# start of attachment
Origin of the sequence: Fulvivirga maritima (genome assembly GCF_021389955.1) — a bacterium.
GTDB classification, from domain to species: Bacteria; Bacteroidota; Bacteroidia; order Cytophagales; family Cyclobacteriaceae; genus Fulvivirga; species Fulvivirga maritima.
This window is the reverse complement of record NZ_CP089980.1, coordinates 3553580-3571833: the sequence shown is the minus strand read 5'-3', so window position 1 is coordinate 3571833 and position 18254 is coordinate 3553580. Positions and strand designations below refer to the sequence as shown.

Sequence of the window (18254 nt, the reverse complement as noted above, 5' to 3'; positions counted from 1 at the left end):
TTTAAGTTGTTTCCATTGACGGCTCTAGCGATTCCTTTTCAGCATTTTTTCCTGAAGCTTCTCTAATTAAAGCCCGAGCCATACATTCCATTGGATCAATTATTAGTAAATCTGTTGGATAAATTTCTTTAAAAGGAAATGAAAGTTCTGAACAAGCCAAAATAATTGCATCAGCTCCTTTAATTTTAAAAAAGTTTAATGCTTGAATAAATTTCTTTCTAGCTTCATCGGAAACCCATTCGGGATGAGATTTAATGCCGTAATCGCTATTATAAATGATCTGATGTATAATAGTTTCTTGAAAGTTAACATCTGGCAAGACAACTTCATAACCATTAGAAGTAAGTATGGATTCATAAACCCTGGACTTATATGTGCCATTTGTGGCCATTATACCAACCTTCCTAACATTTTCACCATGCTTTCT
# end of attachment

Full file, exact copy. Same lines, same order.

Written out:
Origin of the sequence: Fulvivirga maritima (genome assembly GCF_021389955.1) — a bacterium.
GTDB classification, from domain to species: Bacteria; Bacteroidota; Bacteroidia; order Cytophagales; family Cyclobacteriaceae; genus Fulvivirga; species Fulvivirga maritima.
This window is the reverse complement of record NZ_CP089980.1, coordinates 3553580-3571833: the sequence shown is the minus strand read 5'-3', so window position 1 is coordinate 3571833 and position 18254 is coordinate 3553580. Positions and strand designations below refer to the sequence as shown.

Sequence of the window (18254 nt, the reverse complement as noted above, 5' to 3'; positions counted from 1 at the left end):
TTTAAGTTGTTTCCATTGACGGCTCTAGCGATTCCTTTTCAGCATTTTTTCCTGAAGCTTCTCTAATTAAAGCCCGAGCCATACATTCCATTGGATCAATTATTAGTAAATCTGTTGGATAAATTTCTTTAAAAGGAAATGAAAGTTCTGAACAAGCCAAAATAATTGCATCAGCTCCTTTAATTTTAAAAAAGTTTAATGCTTGAATAAATTTCTTTCTAGCTTCATCGGAAACCCATTCGGGATGAGATTTAATGCCGTAATCGCTATTATAAATGATCTGATGTATAATAGTTTCTTGAAAGTTAACATCTGGCAAGACAACTTCATAACCATTAGAAGTAAGTATGGATTCATAAACCCTGGACTTATATGTGCCATTTGTGGCCATTATACCAACCTTCCTAACATTTTCACCATGCTTTCT